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Microsoft Slams Google With Antitrust Complaint

Microsoft plans to launch an antitrust complaint Thursday in Brussels against Google, alleging that the company is using its search engine to unfairly promote its products.
This is nothing new for Google, as the European Commission already opened an antitrust investigation against the company for that same reason in November 2010, while several smaller companies filed complaints in February that same year. But it is the first time Microsoft has filed an antitrust complaint against another company.
Microsoft’s complaints are many, and the company describes some of them in a lengthy blog post. Microsoft says, among other things, that Google has unfairly limited Windows Phone 7 phones from accessing content on YouTube in the same way Android phones do, that it is seeking to block access to content owned by book publishers, and that it’s restricting its advertisers’ access to their own data.
Probably the most important complaint claims that Google is making it more expensive for competitors to attain prominent placement for their ads.
“Finally, we share the concerns expressed by many others that Google discriminates against would-be competitors by making it more costly for them to attain prominent placement for their advertisements. Microsoft has provided the Commission with a considerable body of expert analysis concerning how search engine algorithms work and the competitive significance of promoting or demoting various advertisements,” writes Microsoft’s Brad Smith.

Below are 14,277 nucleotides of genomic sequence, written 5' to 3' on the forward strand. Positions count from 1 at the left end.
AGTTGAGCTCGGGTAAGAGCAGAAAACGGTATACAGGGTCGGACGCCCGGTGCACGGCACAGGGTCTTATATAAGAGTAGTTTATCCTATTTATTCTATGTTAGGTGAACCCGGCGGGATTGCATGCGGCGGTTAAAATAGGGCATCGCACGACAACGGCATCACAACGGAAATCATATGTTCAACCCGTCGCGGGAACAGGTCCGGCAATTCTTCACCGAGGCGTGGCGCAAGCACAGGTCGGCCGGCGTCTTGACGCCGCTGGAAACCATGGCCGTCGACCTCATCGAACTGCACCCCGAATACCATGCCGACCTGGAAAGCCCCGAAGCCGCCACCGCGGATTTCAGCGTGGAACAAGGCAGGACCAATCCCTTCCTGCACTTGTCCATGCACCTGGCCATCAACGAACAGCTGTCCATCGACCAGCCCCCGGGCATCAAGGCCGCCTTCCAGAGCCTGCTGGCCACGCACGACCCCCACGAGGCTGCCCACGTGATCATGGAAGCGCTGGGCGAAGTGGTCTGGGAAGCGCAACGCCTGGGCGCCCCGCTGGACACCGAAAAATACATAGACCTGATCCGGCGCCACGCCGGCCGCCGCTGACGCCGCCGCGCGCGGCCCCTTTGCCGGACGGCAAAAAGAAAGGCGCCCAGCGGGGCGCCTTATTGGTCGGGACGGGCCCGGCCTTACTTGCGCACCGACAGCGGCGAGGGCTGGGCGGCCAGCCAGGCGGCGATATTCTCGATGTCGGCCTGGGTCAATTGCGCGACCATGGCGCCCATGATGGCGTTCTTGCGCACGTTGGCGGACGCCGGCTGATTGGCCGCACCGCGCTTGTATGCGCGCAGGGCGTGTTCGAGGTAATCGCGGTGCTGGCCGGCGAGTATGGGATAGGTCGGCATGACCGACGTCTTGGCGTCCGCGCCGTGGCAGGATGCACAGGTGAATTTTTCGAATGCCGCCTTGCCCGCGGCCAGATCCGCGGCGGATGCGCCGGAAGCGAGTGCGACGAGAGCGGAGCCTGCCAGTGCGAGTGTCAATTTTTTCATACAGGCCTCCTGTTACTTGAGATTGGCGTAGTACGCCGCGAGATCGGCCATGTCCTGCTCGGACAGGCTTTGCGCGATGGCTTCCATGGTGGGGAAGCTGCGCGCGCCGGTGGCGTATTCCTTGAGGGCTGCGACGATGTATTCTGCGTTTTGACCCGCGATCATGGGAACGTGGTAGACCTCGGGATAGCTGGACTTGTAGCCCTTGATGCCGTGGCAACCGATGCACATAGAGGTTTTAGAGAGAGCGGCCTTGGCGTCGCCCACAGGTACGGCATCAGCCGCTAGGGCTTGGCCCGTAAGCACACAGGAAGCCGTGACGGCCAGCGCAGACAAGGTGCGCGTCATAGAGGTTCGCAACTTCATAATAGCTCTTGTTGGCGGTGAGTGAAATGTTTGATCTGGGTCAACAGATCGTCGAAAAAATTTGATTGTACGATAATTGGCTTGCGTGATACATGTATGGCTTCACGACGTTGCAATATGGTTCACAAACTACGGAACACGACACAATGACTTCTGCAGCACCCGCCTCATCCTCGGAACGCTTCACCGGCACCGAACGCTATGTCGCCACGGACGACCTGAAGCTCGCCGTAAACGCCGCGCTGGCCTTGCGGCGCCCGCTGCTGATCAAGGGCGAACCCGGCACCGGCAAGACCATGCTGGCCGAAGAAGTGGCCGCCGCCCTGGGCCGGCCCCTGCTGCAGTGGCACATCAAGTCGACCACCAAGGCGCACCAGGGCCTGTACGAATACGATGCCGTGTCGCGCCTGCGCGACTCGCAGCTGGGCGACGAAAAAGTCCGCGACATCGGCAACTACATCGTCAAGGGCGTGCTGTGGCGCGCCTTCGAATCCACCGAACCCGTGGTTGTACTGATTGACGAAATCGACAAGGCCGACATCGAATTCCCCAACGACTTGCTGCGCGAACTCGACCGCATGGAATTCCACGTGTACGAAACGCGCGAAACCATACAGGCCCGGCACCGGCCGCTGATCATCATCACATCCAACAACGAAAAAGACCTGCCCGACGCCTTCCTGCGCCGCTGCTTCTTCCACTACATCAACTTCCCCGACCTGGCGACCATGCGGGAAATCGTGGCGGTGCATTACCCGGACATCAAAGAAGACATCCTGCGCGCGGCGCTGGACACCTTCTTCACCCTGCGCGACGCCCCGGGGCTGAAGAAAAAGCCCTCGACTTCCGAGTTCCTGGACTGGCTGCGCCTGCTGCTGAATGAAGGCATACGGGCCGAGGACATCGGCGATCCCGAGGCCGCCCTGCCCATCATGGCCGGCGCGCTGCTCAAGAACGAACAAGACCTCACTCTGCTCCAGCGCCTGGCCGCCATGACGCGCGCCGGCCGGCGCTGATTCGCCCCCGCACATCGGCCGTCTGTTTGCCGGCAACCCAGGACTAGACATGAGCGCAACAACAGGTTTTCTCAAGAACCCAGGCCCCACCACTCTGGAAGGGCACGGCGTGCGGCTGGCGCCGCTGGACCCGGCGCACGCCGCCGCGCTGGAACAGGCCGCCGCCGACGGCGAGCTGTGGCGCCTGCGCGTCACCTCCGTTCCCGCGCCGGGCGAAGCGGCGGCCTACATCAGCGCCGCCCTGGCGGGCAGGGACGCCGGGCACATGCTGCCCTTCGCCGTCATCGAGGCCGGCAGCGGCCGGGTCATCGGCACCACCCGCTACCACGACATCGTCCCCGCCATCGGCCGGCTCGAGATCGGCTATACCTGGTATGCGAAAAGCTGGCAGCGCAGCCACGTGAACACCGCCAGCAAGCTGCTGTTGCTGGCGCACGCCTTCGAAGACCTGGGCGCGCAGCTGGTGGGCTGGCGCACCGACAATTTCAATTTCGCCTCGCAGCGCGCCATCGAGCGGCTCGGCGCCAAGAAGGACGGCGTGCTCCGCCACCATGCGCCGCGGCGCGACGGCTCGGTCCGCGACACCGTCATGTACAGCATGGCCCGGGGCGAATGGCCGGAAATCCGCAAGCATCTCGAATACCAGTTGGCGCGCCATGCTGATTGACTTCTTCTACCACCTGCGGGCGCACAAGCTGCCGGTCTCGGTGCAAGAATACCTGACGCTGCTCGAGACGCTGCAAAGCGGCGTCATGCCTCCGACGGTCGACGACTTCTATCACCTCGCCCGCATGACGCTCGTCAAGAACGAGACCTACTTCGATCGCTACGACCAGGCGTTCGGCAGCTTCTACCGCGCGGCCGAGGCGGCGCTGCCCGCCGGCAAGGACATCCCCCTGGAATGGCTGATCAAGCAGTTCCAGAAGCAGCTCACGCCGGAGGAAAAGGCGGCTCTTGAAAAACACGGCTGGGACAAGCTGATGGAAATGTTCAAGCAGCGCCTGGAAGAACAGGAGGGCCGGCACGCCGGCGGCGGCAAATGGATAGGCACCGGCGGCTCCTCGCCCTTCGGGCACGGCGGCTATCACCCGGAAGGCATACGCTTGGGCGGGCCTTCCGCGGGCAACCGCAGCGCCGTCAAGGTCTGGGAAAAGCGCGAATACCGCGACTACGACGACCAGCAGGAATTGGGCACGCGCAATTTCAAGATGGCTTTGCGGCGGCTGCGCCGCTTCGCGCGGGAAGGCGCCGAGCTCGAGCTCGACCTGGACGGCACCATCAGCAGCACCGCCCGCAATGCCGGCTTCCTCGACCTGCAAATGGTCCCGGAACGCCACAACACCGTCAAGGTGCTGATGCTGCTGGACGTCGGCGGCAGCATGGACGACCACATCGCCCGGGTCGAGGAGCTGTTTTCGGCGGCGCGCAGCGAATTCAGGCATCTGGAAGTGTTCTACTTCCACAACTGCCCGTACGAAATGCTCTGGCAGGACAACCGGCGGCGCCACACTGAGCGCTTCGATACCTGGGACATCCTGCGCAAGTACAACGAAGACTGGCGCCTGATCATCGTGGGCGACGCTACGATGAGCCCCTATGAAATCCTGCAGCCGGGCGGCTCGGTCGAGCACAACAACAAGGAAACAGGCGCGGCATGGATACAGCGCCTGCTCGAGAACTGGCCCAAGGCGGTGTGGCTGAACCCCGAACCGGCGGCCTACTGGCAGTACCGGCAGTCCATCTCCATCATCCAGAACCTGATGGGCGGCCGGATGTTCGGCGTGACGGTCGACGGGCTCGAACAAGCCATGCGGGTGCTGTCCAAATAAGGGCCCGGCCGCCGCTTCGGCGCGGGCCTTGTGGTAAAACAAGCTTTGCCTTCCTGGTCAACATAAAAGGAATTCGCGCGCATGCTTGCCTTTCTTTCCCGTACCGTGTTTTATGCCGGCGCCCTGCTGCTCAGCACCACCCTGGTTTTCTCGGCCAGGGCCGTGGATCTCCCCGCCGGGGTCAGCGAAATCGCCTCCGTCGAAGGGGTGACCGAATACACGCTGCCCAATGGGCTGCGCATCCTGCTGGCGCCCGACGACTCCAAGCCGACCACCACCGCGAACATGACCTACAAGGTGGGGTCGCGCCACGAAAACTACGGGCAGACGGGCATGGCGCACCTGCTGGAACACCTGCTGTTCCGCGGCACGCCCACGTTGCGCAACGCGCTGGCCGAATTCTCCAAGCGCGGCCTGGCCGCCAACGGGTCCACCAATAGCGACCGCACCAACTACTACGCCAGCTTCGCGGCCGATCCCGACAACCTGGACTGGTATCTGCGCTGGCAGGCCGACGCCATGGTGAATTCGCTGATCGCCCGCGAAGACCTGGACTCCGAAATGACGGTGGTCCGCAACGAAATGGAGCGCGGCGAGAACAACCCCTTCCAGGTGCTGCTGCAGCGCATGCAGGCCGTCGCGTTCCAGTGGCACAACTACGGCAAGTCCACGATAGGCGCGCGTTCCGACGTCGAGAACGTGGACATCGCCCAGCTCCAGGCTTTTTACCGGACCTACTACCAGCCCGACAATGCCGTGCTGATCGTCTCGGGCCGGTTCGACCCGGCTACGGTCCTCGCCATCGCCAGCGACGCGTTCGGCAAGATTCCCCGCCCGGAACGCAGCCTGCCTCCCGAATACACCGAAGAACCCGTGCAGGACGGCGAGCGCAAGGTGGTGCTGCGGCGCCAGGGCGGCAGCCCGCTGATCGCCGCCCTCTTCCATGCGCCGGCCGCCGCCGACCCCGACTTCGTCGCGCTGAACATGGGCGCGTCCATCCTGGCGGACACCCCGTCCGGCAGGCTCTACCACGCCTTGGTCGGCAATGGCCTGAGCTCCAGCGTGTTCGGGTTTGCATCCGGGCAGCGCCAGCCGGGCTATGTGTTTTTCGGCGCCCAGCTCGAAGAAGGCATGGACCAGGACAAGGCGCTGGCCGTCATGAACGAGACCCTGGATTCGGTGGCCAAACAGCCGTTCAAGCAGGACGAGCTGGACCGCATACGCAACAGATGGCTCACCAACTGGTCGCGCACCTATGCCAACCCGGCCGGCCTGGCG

It may seem ironic that the company that has been accused of monopolizing the market so many times before is now suing Google for a similar thing, but it also highlights the reality of the situation: Google is the undisputed king of search in most markets of the world — especially Europe — and Microsoft is a much smaller player doing what it can to establish a better position.
Having been on the wrong end of an antitrust suit in Europe itself (and paying enormous fines as a result), Microsoft knows how strict the European regulations are when it comes to issues like these.
Google has vigorously defended its stance in cases similar to this one. However, as it grows bigger and gobbles up smaller companies (often giving away products that other companies charge for — similar to what Microsoft did by bundling Internet Explorer with Windows), it will be increasingly difficult for Google to convince the regulators that everyone has an equal opportunity in a space that it largely controls.


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